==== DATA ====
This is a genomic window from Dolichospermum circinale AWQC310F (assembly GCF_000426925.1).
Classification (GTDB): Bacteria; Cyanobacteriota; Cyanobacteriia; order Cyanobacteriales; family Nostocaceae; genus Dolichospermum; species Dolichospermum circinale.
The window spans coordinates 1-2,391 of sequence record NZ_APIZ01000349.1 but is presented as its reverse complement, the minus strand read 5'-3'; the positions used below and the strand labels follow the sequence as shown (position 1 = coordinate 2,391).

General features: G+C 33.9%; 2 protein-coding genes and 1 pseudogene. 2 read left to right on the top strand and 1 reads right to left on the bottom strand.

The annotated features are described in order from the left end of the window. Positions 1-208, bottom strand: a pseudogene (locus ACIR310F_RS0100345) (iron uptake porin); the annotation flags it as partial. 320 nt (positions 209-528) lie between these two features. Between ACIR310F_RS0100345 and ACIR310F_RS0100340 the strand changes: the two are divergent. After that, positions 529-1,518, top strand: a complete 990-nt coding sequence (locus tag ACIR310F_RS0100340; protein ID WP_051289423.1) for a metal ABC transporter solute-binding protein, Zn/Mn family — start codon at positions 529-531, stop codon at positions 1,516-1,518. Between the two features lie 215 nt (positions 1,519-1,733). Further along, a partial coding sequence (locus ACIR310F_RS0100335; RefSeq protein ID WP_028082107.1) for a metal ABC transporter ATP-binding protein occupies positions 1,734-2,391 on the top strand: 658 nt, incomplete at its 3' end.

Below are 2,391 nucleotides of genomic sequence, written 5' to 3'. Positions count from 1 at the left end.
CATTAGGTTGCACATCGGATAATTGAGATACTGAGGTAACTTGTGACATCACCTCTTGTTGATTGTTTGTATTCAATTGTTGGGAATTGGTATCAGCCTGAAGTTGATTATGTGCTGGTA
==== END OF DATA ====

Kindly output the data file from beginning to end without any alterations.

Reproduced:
This is a genomic window from Dolichospermum circinale AWQC310F (assembly GCF_000426925.1).
Classification (GTDB): Bacteria; Cyanobacteriota; Cyanobacteriia; order Cyanobacteriales; family Nostocaceae; genus Dolichospermum; species Dolichospermum circinale.
The window spans coordinates 1-2,391 of sequence record NZ_APIZ01000349.1 but is presented as its reverse complement, the minus strand read 5'-3'; the positions used below and the strand labels follow the sequence as shown (position 1 = coordinate 2,391).

General features: G+C 33.9%; 2 protein-coding genes and 1 pseudogene. 2 read left to right on the top strand and 1 reads right to left on the bottom strand.

The annotated features are described in order from the left end of the window. Positions 1-208, bottom strand: a pseudogene (locus ACIR310F_RS0100345) (iron uptake porin); the annotation flags it as partial. 320 nt (positions 209-528) lie between these two features. Between ACIR310F_RS0100345 and ACIR310F_RS0100340 the strand changes: the two are divergent. After that, positions 529-1,518, top strand: a complete 990-nt coding sequence (locus tag ACIR310F_RS0100340; protein ID WP_051289423.1) for a metal ABC transporter solute-binding protein, Zn/Mn family — start codon at positions 529-531, stop codon at positions 1,516-1,518. Between the two features lie 215 nt (positions 1,519-1,733). Further along, a partial coding sequence (locus ACIR310F_RS0100335; RefSeq protein ID WP_028082107.1) for a metal ABC transporter ATP-binding protein occupies positions 1,734-2,391 on the top strand: 658 nt, incomplete at its 3' end.

Below are 2,391 nucleotides of genomic sequence, written 5' to 3'. Positions count from 1 at the left end.
CATTAGGTTGCACATCGGATAATTGAGATACTGAGGTAACTTGTGACATCACCTCTTGTTGATTGTTTGTATTCAATTGTTGGGAATTGGTATCAGCCTGAAGTTGATTATGTGCTGGTA